In an effort to expand the reach of this camp concept, Athena launched a St. Cloud, Minnesota camp this year. This new venture was highly successful and may lead to other locations in the future. Athena plans to have a booth at the Midwest Clinic: International Band and Orchestra Conference in Chicago this December to present this concept. Athena also began a one-day director’s clinic, now two years old. Underwritten by a Conn-Selmer Educational Partnership, this clinic introduces the concept of leadership training utilizing music as the vehicle to current band directors. The leadership skills acquired in the music education programs frequently produce our future leaders in many other fields in addition to music.

Another non-traditional summer music camp experience is Camp Jam. Founded in Atlanta in 2004 by Jeff Carlisi, lead guitarist and songwriter with 38 Special, it addresses the current methods and business of pop music. With input from a number of today’s successful performing musicians, it addresses many styles of music including rock, metal, punk, pop, blues and electronic music.

The goal is to help musicians become effective band members and develop the self-confidence and discipline to perform in today’s music market. Over 20,000 musicians have already participated in these camps.

Camp Jam’s teen program accepts musicians with at least six months experience on their instrument, 11 to 17 years old. They are placed in bands based on their age, experience and style of musical interest. Each band is challenged to adopt or create their own cover song that will be performed at their final concert performance. Camp Jam offers day camp, extended day camp, and overnight/resident options. The dinner and evening opportunities for the resident and extended day campers include a side project band (in addition to the assigned day band), jam sessions, open mic time, storyboard creation, and both video soundtrack creation and performances. The camp offers multiple, back-to-back weekly sessions with Weekend Rockover Programs for multi-session campers.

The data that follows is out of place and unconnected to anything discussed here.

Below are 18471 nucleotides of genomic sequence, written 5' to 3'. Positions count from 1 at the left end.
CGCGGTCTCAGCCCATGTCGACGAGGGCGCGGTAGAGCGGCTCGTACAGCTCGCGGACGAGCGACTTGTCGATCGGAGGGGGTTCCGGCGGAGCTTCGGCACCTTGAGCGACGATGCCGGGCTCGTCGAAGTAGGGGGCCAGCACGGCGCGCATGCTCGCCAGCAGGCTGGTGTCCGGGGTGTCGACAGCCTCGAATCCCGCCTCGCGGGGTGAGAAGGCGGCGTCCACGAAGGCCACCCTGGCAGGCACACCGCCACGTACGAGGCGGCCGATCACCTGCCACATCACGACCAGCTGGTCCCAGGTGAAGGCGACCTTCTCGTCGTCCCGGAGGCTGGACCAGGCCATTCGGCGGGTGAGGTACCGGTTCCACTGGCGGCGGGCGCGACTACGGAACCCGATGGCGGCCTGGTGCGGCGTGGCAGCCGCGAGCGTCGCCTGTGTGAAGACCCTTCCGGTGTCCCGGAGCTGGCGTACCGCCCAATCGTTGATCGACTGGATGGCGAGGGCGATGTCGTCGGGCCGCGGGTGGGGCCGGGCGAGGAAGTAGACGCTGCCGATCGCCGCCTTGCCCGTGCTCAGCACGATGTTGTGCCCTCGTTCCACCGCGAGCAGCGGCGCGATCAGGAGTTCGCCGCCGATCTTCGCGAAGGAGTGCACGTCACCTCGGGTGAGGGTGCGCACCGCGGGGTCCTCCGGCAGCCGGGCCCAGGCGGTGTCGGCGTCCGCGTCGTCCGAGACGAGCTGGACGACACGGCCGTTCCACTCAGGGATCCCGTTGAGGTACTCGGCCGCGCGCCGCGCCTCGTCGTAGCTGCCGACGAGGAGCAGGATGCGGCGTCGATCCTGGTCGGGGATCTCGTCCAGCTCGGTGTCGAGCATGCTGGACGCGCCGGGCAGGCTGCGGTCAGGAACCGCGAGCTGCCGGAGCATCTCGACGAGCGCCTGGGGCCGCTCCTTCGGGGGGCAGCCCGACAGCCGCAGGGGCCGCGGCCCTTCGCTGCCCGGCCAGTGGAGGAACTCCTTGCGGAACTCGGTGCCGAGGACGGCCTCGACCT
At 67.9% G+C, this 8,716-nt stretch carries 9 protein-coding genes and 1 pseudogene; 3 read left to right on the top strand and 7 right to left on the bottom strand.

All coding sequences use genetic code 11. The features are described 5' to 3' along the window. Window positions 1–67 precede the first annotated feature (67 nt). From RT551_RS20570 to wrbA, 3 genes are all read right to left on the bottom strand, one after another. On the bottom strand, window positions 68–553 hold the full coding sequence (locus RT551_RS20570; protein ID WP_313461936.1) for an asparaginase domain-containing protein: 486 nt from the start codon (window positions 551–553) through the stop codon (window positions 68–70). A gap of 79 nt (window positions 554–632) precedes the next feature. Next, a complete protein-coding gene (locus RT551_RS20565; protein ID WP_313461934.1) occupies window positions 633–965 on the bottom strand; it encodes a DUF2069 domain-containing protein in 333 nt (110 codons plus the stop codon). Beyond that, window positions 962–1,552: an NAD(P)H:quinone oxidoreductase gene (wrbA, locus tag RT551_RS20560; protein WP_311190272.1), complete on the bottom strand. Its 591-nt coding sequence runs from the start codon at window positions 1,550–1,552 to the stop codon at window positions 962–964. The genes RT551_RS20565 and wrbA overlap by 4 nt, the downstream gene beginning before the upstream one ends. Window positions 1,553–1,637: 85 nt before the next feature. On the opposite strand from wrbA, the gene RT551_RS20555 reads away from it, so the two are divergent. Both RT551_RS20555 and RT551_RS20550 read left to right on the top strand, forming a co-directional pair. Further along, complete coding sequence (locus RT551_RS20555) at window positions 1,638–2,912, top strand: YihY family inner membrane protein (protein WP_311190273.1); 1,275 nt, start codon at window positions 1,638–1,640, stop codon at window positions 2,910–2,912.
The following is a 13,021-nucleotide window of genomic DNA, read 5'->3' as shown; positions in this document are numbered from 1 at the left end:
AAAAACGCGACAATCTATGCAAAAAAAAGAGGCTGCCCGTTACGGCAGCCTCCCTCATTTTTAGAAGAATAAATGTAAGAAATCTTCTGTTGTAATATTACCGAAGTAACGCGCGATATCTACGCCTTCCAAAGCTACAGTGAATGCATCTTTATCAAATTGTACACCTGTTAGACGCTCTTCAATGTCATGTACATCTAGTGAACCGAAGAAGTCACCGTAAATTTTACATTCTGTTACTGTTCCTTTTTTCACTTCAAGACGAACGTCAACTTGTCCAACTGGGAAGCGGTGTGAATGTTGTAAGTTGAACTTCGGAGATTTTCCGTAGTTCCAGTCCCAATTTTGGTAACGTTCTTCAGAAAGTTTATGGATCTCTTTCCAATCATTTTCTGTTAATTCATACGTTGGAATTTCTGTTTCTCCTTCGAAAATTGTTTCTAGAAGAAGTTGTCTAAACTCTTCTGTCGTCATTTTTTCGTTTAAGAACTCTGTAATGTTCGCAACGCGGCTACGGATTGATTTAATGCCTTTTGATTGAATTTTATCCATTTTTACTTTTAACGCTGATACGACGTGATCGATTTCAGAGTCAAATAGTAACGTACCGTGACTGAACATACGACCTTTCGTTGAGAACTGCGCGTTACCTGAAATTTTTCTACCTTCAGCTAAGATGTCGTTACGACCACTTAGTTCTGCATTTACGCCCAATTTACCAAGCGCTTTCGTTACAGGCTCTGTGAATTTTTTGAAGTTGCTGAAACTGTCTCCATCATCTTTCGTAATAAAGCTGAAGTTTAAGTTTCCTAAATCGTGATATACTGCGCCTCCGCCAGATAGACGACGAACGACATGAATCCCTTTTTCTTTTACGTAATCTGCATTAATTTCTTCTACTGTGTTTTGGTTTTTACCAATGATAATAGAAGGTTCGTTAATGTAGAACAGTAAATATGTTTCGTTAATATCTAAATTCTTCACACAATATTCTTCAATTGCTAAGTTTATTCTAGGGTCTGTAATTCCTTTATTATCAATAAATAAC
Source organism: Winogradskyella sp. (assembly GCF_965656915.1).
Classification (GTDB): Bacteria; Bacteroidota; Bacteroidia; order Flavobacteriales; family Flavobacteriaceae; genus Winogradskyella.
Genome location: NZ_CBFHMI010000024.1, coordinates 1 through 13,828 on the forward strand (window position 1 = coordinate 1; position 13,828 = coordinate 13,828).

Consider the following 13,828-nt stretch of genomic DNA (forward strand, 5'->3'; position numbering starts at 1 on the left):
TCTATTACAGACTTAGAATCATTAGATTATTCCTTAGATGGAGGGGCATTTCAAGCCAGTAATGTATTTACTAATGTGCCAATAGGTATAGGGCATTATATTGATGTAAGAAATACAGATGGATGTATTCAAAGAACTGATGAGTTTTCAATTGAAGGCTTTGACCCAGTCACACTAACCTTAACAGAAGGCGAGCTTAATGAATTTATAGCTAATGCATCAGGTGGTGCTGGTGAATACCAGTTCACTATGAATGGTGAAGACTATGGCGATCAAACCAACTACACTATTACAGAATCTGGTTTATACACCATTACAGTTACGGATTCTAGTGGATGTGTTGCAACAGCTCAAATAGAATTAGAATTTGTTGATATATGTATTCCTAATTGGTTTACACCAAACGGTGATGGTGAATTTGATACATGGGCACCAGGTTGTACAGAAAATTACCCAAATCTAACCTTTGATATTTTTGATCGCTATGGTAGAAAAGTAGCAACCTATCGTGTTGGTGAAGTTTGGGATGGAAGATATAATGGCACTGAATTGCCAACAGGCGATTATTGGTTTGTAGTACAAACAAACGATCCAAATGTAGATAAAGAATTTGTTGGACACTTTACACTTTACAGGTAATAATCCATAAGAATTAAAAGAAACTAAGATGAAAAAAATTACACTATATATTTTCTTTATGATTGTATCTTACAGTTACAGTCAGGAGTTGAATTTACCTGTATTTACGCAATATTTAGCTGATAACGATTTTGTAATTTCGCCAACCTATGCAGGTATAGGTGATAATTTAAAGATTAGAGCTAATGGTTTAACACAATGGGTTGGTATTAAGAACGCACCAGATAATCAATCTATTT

Another multi-week summer music camp is the Berklee College of Music’s Five-Week Summer Performance Program. Described as an immersive experience with intensive one-on-one instruction, this Boston camp also provides college credits.

Perhaps an international experience is of interest. Numerous domestic summer music camps have international venues available. A particularly unique and interesting program is the International French Jazz Summer School. Started in 1995, its sessions run for three weeks. In 2002, this U.K.-based operation added the Cuban Music School in Old Havana.

The inspiration for this article about summer music camps arose out of research for the July 2018 SBO youth symphony feature. It was noticed that a number of full-time, professional, and community symphonies also either offered or referenced summer music camps. These are the more traditional summer music camp offerings.